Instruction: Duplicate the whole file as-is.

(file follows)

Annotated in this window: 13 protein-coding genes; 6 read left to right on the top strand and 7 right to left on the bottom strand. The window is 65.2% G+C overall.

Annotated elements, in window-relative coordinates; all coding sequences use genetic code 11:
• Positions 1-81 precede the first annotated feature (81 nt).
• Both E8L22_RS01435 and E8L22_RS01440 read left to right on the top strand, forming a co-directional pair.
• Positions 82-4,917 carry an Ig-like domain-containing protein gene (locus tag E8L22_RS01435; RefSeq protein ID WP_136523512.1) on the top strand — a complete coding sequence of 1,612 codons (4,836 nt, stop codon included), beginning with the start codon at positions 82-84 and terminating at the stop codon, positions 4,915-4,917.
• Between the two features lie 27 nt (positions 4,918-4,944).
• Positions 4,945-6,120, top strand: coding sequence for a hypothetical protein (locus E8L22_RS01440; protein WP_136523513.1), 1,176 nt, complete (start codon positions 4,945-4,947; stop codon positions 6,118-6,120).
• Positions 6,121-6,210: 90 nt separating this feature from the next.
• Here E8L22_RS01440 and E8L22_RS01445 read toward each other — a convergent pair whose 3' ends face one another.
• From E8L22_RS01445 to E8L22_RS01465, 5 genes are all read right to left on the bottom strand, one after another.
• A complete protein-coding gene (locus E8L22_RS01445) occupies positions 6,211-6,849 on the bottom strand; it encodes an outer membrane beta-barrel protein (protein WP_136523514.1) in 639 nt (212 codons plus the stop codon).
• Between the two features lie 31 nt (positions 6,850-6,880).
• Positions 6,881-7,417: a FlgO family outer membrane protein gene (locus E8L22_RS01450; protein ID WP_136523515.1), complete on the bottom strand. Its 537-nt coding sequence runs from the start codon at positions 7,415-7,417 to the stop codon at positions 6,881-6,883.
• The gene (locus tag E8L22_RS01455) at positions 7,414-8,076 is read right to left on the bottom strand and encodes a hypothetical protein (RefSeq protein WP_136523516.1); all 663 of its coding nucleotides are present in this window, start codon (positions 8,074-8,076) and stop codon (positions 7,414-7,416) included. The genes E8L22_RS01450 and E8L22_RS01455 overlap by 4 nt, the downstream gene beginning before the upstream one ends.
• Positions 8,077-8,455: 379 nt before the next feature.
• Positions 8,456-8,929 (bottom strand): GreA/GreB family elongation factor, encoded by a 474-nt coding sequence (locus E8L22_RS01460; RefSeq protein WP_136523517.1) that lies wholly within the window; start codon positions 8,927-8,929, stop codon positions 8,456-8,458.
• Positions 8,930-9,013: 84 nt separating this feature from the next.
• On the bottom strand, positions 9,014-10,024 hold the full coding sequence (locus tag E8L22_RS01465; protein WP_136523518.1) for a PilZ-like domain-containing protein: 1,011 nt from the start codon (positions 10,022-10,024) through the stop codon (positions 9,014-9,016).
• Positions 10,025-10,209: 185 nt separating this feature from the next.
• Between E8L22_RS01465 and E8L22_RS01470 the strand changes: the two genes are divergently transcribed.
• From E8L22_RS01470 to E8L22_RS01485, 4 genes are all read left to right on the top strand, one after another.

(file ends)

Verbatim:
Annotated in this window: 13 protein-coding genes; 6 read left to right on the top strand and 7 right to left on the bottom strand. The window is 65.2% G+C overall.

Annotated elements, in window-relative coordinates; all coding sequences use genetic code 11:
• Positions 1-81 precede the first annotated feature (81 nt).
• Both E8L22_RS01435 and E8L22_RS01440 read left to right on the top strand, forming a co-directional pair.
• Positions 82-4,917 carry an Ig-like domain-containing protein gene (locus tag E8L22_RS01435; RefSeq protein ID WP_136523512.1) on the top strand — a complete coding sequence of 1,612 codons (4,836 nt, stop codon included), beginning with the start codon at positions 82-84 and terminating at the stop codon, positions 4,915-4,917.
• Between the two features lie 27 nt (positions 4,918-4,944).
• Positions 4,945-6,120, top strand: coding sequence for a hypothetical protein (locus E8L22_RS01440; protein WP_136523513.1), 1,176 nt, complete (start codon positions 4,945-4,947; stop codon positions 6,118-6,120).
• Positions 6,121-6,210: 90 nt separating this feature from the next.
• Here E8L22_RS01440 and E8L22_RS01445 read toward each other — a convergent pair whose 3' ends face one another.
• From E8L22_RS01445 to E8L22_RS01465, 5 genes are all read right to left on the bottom strand, one after another.
• A complete protein-coding gene (locus E8L22_RS01445) occupies positions 6,211-6,849 on the bottom strand; it encodes an outer membrane beta-barrel protein (protein WP_136523514.1) in 639 nt (212 codons plus the stop codon).
• Between the two features lie 31 nt (positions 6,850-6,880).
• Positions 6,881-7,417: a FlgO family outer membrane protein gene (locus E8L22_RS01450; protein ID WP_136523515.1), complete on the bottom strand. Its 537-nt coding sequence runs from the start codon at positions 7,415-7,417 to the stop codon at positions 6,881-6,883.
• The gene (locus tag E8L22_RS01455) at positions 7,414-8,076 is read right to left on the bottom strand and encodes a hypothetical protein (RefSeq protein WP_136523516.1); all 663 of its coding nucleotides are present in this window, start codon (positions 8,074-8,076) and stop codon (positions 7,414-7,416) included. The genes E8L22_RS01450 and E8L22_RS01455 overlap by 4 nt, the downstream gene beginning before the upstream one ends.
• Positions 8,077-8,455: 379 nt before the next feature.
• Positions 8,456-8,929 (bottom strand): GreA/GreB family elongation factor, encoded by a 474-nt coding sequence (locus E8L22_RS01460; RefSeq protein WP_136523517.1) that lies wholly within the window; start codon positions 8,927-8,929, stop codon positions 8,456-8,458.
• Positions 8,930-9,013: 84 nt separating this feature from the next.
• On the bottom strand, positions 9,014-10,024 hold the full coding sequence (locus tag E8L22_RS01465; protein WP_136523518.1) for a PilZ-like domain-containing protein: 1,011 nt from the start codon (positions 10,022-10,024) through the stop codon (positions 9,014-9,016).
• Positions 10,025-10,209: 185 nt separating this feature from the next.
• Between E8L22_RS01465 and E8L22_RS01470 the strand changes: the two genes are divergently transcribed.
• From E8L22_RS01470 to E8L22_RS01485, 4 genes are all read left to right on the top strand, one after another.